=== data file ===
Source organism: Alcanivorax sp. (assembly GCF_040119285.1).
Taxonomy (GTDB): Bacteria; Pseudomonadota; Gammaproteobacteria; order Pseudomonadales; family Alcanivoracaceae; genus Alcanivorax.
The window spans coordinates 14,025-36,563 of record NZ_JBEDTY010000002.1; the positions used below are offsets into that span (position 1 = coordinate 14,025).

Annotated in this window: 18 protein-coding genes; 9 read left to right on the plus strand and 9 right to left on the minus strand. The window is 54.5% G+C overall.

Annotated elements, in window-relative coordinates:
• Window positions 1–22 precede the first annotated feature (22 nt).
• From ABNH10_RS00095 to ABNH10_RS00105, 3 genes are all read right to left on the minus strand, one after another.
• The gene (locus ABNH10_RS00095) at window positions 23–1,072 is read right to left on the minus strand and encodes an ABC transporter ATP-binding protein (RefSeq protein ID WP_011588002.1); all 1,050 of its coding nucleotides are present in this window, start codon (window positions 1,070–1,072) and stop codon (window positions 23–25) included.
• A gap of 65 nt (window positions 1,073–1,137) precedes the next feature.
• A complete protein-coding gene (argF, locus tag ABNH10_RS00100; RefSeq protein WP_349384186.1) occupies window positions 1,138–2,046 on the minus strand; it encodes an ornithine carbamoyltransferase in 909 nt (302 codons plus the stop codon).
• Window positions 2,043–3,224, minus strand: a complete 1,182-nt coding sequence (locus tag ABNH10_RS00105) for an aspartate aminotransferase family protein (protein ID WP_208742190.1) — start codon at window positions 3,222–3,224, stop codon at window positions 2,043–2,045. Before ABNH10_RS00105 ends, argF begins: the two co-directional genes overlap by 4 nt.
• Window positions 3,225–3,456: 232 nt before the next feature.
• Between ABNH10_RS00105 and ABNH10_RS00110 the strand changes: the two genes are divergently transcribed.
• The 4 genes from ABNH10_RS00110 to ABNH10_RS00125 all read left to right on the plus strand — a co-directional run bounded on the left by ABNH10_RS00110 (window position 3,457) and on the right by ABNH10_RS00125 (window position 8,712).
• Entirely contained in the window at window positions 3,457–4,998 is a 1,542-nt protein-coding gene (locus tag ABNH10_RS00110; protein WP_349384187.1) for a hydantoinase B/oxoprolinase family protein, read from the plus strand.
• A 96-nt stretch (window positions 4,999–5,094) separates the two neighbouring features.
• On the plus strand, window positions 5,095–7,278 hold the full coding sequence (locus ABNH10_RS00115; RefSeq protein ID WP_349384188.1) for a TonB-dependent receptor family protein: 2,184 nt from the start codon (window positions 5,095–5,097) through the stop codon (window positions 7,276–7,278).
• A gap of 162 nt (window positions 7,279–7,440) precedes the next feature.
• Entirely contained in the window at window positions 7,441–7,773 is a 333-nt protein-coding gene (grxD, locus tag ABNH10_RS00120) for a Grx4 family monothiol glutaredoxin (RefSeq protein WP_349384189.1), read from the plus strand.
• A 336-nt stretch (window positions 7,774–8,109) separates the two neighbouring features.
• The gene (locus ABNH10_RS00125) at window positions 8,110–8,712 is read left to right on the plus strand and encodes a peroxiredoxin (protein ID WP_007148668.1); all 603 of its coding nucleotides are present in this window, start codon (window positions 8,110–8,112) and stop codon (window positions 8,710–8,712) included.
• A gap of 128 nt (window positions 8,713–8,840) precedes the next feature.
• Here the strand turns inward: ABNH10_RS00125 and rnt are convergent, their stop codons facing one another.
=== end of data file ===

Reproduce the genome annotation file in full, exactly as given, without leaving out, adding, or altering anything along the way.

Source organism: Alcanivorax sp. (assembly GCF_040119285.1).
Taxonomy (GTDB): Bacteria; Pseudomonadota; Gammaproteobacteria; order Pseudomonadales; family Alcanivoracaceae; genus Alcanivorax.
The window spans coordinates 14,025-36,563 of record NZ_JBEDTY010000002.1; the positions used below are offsets into that span (position 1 = coordinate 14,025).

Annotated in this window: 18 protein-coding genes; 9 read left to right on the plus strand and 9 right to left on the minus strand. The window is 54.5% G+C overall.

Annotated elements, in window-relative coordinates:
• Window positions 1–22 precede the first annotated feature (22 nt).
• From ABNH10_RS00095 to ABNH10_RS00105, 3 genes are all read right to left on the minus strand, one after another.
• The gene (locus ABNH10_RS00095) at window positions 23–1,072 is read right to left on the minus strand and encodes an ABC transporter ATP-binding protein (RefSeq protein ID WP_011588002.1); all 1,050 of its coding nucleotides are present in this window, start codon (window positions 1,070–1,072) and stop codon (window positions 23–25) included.
• A gap of 65 nt (window positions 1,073–1,137) precedes the next feature.
• A complete protein-coding gene (argF, locus tag ABNH10_RS00100; RefSeq protein WP_349384186.1) occupies window positions 1,138–2,046 on the minus strand; it encodes an ornithine carbamoyltransferase in 909 nt (302 codons plus the stop codon).
• Window positions 2,043–3,224, minus strand: a complete 1,182-nt coding sequence (locus tag ABNH10_RS00105) for an aspartate aminotransferase family protein (protein ID WP_208742190.1) — start codon at window positions 3,222–3,224, stop codon at window positions 2,043–2,045. Before ABNH10_RS00105 ends, argF begins: the two co-directional genes overlap by 4 nt.
• Window positions 3,225–3,456: 232 nt before the next feature.
• Between ABNH10_RS00105 and ABNH10_RS00110 the strand changes: the two genes are divergently transcribed.
• The 4 genes from ABNH10_RS00110 to ABNH10_RS00125 all read left to right on the plus strand — a co-directional run bounded on the left by ABNH10_RS00110 (window position 3,457) and on the right by ABNH10_RS00125 (window position 8,712).
• Entirely contained in the window at window positions 3,457–4,998 is a 1,542-nt protein-coding gene (locus tag ABNH10_RS00110; protein WP_349384187.1) for a hydantoinase B/oxoprolinase family protein, read from the plus strand.
• A 96-nt stretch (window positions 4,999–5,094) separates the two neighbouring features.
• On the plus strand, window positions 5,095–7,278 hold the full coding sequence (locus ABNH10_RS00115; RefSeq protein ID WP_349384188.1) for a TonB-dependent receptor family protein: 2,184 nt from the start codon (window positions 5,095–5,097) through the stop codon (window positions 7,276–7,278).
• A gap of 162 nt (window positions 7,279–7,440) precedes the next feature.
• Entirely contained in the window at window positions 7,441–7,773 is a 333-nt protein-coding gene (grxD, locus tag ABNH10_RS00120) for a Grx4 family monothiol glutaredoxin (RefSeq protein WP_349384189.1), read from the plus strand.
• A 336-nt stretch (window positions 7,774–8,109) separates the two neighbouring features.
• The gene (locus ABNH10_RS00125) at window positions 8,110–8,712 is read left to right on the plus strand and encodes a peroxiredoxin (protein ID WP_007148668.1); all 603 of its coding nucleotides are present in this window, start codon (window positions 8,110–8,112) and stop codon (window positions 8,710–8,712) included.
• A gap of 128 nt (window positions 8,713–8,840) precedes the next feature.
• Here the strand turns inward: ABNH10_RS00125 and rnt are convergent, their stop codons facing one another.